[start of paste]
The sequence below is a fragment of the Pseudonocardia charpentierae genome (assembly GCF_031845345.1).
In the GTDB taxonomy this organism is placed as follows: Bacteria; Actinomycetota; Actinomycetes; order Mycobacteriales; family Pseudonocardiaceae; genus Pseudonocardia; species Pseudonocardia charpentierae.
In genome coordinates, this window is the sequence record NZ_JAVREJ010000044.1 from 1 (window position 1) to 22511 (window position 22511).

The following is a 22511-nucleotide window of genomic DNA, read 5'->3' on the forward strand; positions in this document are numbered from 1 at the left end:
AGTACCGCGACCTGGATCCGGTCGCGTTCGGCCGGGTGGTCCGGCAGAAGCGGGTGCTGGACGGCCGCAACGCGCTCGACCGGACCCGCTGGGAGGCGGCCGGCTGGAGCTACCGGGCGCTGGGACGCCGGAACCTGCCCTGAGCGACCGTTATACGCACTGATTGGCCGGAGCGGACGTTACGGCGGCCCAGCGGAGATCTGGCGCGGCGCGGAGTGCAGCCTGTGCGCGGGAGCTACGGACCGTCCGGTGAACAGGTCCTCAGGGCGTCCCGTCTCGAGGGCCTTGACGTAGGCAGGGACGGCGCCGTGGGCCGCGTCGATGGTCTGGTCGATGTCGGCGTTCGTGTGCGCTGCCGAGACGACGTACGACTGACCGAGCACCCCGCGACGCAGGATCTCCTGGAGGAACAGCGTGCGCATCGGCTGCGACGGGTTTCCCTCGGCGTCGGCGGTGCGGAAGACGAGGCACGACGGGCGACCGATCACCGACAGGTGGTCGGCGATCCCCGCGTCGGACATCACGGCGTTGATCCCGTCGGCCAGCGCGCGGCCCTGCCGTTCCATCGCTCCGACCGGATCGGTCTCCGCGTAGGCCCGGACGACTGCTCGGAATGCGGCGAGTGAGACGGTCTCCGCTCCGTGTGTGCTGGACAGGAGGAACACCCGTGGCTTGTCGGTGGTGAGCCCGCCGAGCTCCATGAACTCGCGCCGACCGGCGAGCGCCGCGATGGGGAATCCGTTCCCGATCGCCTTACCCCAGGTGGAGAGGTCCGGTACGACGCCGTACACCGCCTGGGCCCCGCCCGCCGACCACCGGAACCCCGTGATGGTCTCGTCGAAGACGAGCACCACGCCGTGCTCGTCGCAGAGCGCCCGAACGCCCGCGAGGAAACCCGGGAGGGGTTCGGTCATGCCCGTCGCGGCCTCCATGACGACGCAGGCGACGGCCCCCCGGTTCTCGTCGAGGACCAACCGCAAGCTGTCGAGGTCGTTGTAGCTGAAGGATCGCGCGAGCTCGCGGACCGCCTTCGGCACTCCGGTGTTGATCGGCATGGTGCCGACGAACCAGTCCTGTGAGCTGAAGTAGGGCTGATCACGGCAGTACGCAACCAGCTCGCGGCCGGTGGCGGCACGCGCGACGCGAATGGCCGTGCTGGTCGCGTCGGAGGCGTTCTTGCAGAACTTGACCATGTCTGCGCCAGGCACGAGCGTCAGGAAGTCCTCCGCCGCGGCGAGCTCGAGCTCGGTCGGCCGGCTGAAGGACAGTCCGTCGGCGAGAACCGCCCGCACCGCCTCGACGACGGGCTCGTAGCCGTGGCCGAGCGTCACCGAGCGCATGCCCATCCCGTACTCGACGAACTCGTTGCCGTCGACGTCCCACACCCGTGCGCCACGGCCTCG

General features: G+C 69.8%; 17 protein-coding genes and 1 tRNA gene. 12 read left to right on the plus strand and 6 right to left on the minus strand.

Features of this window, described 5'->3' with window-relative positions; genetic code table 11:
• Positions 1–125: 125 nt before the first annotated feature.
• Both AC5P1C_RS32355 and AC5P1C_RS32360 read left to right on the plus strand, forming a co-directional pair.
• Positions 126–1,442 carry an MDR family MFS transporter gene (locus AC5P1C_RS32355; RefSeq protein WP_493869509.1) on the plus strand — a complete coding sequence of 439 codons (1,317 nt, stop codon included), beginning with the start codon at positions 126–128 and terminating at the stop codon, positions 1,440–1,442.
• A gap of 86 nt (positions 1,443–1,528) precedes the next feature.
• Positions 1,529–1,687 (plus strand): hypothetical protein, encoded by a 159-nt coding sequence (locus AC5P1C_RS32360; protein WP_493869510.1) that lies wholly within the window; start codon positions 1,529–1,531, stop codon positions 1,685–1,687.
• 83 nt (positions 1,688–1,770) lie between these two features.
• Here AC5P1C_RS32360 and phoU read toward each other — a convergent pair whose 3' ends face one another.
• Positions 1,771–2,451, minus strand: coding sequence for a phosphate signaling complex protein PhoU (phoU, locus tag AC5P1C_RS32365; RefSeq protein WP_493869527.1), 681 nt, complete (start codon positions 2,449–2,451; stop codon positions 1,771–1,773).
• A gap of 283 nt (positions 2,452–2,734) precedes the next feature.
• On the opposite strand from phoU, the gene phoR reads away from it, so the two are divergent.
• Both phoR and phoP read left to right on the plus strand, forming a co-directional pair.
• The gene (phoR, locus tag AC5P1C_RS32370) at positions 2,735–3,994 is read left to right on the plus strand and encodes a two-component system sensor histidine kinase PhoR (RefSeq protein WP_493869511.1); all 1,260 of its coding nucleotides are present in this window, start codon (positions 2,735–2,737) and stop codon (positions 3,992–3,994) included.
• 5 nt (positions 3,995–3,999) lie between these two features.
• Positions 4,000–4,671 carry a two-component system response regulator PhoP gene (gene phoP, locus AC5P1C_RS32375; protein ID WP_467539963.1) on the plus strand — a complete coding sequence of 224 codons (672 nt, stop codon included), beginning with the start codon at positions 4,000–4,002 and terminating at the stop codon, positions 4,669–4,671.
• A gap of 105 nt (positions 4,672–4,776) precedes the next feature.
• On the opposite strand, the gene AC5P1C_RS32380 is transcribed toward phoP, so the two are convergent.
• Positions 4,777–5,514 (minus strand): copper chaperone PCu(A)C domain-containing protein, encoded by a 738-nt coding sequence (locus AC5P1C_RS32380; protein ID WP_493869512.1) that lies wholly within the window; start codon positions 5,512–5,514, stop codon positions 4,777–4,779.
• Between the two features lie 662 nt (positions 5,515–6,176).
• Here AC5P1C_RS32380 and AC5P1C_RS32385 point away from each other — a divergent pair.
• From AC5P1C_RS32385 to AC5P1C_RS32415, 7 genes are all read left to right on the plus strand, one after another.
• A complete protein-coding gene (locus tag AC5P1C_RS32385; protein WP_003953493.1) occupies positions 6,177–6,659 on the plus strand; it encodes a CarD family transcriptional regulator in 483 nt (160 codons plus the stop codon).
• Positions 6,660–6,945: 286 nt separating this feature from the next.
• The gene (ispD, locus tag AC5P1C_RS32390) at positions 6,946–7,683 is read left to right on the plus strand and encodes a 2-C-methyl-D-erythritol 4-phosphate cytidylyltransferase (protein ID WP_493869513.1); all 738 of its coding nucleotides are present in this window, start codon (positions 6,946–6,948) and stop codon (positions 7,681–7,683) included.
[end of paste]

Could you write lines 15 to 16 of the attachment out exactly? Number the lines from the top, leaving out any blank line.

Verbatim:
• Positions 1,771–2,451, minus strand: coding sequence for a phosphate signaling complex protein PhoU (phoU, locus tag AC5P1C_RS32365; RefSeq protein WP_493869527.1), 681 nt, complete (start codon positions 2,449–2,451; stop codon positions 1,771–1,773).
• A gap of 283 nt (positions 2,452–2,734) precedes the next feature.